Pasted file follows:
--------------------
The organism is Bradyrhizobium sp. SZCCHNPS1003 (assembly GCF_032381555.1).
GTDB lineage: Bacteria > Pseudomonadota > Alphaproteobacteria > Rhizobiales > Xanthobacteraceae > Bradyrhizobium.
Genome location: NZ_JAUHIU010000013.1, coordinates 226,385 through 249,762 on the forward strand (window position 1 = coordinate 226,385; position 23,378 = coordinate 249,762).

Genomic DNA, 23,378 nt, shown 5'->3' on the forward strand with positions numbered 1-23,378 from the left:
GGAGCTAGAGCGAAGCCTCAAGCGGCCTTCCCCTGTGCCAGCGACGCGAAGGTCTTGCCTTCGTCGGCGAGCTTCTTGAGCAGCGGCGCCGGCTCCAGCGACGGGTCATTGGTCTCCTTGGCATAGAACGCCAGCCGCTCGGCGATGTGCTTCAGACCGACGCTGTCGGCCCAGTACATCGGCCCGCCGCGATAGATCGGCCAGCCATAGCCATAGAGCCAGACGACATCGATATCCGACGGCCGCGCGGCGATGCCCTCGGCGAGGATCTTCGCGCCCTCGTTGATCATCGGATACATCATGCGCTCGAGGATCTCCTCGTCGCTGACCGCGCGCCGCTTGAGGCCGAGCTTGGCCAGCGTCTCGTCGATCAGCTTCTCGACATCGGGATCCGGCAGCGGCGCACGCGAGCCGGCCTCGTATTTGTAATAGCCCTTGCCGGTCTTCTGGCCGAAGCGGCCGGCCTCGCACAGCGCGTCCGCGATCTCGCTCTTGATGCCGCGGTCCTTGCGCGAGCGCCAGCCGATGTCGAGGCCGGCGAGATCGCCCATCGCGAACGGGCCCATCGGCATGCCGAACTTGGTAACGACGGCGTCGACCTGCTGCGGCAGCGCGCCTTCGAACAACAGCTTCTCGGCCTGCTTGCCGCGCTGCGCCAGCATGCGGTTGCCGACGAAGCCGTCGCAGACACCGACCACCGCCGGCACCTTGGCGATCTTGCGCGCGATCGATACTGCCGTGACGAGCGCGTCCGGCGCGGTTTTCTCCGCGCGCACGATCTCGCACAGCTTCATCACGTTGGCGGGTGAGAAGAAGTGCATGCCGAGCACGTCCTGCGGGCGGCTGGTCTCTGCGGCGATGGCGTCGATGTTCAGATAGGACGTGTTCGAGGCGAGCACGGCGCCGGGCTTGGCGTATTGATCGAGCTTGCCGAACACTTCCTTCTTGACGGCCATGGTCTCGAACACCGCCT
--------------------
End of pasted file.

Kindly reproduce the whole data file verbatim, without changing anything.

The organism is Bradyrhizobium sp. SZCCHNPS1003 (assembly GCF_032381555.1).
GTDB lineage: Bacteria > Pseudomonadota > Alphaproteobacteria > Rhizobiales > Xanthobacteraceae > Bradyrhizobium.
Genome location: NZ_JAUHIU010000013.1, coordinates 226,385 through 249,762 on the forward strand (window position 1 = coordinate 226,385; position 23,378 = coordinate 249,762).

Genomic DNA, 23,378 nt, shown 5'->3' on the forward strand with positions numbered 1-23,378 from the left:
GGAGCTAGAGCGAAGCCTCAAGCGGCCTTCCCCTGTGCCAGCGACGCGAAGGTCTTGCCTTCGTCGGCGAGCTTCTTGAGCAGCGGCGCCGGCTCCAGCGACGGGTCATTGGTCTCCTTGGCATAGAACGCCAGCCGCTCGGCGATGTGCTTCAGACCGACGCTGTCGGCCCAGTACATCGGCCCGCCGCGATAGATCGGCCAGCCATAGCCATAGAGCCAGACGACATCGATATCCGACGGCCGCGCGGCGATGCCCTCGGCGAGGATCTTCGCGCCCTCGTTGATCATCGGATACATCATGCGCTCGAGGATCTCCTCGTCGCTGACCGCGCGCCGCTTGAGGCCGAGCTTGGCCAGCGTCTCGTCGATCAGCTTCTCGACATCGGGATCCGGCAGCGGCGCACGCGAGCCGGCCTCGTATTTGTAATAGCCCTTGCCGGTCTTCTGGCCGAAGCGGCCGGCCTCGCACAGCGCGTCCGCGATCTCGCTCTTGATGCCGCGGTCCTTGCGCGAGCGCCAGCCGATGTCGAGGCCGGCGAGATCGCCCATCGCGAACGGGCCCATCGGCATGCCGAACTTGGTAACGACGGCGTCGACCTGCTGCGGCAGCGCGCCTTCGAACAACAGCTTCTCGGCCTGCTTGCCGCGCTGCGCCAGCATGCGGTTGCCGACGAAGCCGTCGCAGACACCGACCACCGCCGGCACCTTGGCGATCTTGCGCGCGATCGATACTGCCGTGACGAGCGCGTCCGGCGCGGTTTTCTCCGCGCGCACGATCTCGCACAGCTTCATCACGTTGGCGGGTGAGAAGAAGTGCATGCCGAGCACGTCCTGCGGGCGGCTGGTCTCTGCGGCGATGGCGTCGATGTTCAGATAGGACGTGTTCGAGGCGAGCACGGCGCCGGGCTTGGCGTATTGATCGAGCTTGCCGAACACTTCCTTCTTGACGGCCATGGTCTCGAACACCGCCT